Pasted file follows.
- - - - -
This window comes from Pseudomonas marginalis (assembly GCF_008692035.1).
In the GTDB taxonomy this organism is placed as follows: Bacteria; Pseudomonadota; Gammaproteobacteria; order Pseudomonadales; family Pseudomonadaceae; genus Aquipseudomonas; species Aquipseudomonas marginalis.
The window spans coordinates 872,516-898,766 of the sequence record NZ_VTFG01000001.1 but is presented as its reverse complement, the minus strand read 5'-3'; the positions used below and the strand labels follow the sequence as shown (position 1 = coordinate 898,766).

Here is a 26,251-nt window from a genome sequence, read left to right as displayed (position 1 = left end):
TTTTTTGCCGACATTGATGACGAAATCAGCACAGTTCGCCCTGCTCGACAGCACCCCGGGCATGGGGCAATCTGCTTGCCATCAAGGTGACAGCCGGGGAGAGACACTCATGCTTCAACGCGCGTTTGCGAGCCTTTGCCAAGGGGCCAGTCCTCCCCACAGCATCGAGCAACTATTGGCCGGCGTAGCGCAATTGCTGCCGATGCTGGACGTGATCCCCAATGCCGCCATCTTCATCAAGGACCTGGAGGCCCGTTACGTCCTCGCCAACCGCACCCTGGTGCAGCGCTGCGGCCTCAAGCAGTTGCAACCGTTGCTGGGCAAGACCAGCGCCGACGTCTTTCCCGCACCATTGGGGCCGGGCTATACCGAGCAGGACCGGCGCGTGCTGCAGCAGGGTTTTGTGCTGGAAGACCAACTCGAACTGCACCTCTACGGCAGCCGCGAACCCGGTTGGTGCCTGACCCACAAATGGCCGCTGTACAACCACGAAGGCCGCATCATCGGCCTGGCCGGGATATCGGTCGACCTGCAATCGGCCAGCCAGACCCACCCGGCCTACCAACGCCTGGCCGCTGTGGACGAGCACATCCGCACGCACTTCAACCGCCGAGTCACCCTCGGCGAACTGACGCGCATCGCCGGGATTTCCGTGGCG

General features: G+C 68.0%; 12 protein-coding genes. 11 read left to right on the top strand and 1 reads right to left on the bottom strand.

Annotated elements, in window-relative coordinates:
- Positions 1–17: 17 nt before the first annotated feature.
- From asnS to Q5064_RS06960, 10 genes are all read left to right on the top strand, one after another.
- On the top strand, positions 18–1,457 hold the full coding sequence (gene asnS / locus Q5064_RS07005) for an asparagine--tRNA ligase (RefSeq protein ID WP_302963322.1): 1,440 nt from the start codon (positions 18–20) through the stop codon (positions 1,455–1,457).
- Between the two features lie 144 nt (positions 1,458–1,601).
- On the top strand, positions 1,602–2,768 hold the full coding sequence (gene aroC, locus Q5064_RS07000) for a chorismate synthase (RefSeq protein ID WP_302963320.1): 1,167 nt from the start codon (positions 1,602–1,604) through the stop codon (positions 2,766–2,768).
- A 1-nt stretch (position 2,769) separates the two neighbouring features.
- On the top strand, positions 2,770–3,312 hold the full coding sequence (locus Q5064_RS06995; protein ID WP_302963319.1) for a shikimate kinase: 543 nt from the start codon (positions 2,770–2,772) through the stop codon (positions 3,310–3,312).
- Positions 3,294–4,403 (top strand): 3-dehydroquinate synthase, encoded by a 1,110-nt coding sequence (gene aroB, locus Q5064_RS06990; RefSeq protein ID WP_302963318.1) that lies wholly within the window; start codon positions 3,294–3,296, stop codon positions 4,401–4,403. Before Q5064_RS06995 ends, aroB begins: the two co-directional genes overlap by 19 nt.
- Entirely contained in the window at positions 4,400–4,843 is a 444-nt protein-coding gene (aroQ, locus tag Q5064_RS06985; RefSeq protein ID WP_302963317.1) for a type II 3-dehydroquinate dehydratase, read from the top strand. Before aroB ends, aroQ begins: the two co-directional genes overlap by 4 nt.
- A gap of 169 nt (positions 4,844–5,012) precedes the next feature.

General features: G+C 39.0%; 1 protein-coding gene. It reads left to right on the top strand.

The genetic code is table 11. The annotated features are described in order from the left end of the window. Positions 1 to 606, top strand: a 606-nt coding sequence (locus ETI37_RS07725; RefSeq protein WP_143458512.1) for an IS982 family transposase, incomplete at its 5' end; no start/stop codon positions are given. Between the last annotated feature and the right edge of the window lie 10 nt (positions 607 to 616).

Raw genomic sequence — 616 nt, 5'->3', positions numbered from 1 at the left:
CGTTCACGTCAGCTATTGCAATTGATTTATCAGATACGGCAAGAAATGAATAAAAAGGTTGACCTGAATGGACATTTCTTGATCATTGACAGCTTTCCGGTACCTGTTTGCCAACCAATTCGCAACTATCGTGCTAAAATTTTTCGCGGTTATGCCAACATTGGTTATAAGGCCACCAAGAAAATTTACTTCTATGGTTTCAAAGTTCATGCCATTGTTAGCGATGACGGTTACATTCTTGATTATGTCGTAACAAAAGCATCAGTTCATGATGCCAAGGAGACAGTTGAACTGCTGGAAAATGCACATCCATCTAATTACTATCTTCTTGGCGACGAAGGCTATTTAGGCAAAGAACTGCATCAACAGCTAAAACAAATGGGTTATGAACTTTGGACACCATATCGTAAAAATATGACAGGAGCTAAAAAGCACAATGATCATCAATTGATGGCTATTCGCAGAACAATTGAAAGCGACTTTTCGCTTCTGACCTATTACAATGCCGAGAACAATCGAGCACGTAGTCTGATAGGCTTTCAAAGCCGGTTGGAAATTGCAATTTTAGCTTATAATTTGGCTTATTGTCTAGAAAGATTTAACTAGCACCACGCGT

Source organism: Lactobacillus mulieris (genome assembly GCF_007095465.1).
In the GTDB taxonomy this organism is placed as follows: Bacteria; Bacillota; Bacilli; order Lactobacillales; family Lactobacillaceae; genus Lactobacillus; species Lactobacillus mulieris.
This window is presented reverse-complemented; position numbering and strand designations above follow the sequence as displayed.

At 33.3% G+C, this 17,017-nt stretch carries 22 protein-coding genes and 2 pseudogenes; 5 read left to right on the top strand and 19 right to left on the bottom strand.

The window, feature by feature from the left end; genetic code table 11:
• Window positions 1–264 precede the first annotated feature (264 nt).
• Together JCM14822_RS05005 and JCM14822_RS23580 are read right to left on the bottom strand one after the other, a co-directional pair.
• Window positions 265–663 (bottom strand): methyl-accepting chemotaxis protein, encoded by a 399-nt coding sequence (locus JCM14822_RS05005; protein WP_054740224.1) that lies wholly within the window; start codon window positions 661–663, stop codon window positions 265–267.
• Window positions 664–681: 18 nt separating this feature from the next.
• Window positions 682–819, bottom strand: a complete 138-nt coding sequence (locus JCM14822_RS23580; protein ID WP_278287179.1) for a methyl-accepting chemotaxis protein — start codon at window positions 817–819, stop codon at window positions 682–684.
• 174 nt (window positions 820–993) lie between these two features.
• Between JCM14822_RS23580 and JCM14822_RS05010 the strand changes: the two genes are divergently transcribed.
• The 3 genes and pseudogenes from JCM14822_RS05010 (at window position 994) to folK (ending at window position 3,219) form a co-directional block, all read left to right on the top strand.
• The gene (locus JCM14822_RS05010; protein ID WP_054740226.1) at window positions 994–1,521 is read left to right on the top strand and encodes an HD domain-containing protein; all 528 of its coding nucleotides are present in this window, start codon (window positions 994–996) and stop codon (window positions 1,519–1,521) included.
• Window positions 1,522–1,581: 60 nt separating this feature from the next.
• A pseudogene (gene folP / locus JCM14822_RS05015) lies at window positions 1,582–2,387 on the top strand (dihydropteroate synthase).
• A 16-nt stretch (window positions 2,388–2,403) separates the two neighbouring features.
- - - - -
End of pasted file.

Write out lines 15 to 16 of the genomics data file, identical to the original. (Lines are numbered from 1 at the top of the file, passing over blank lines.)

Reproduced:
- Positions 3,294–4,403 (top strand): 3-dehydroquinate synthase, encoded by a 1,110-nt coding sequence (gene aroB, locus Q5064_RS06990; RefSeq protein ID WP_302963318.1) that lies wholly within the window; start codon positions 3,294–3,296, stop codon positions 4,401–4,403. Before Q5064_RS06995 ends, aroB begins: the two co-directional genes overlap by 19 nt.
- Entirely contained in the window at positions 4,400–4,843 is a 444-nt protein-coding gene (aroQ, locus tag Q5064_RS06985; RefSeq protein ID WP_302963317.1) for a type II 3-dehydroquinate dehydratase, read from the top strand. Before aroB ends, aroQ begins: the two co-directional genes overlap by 4 nt.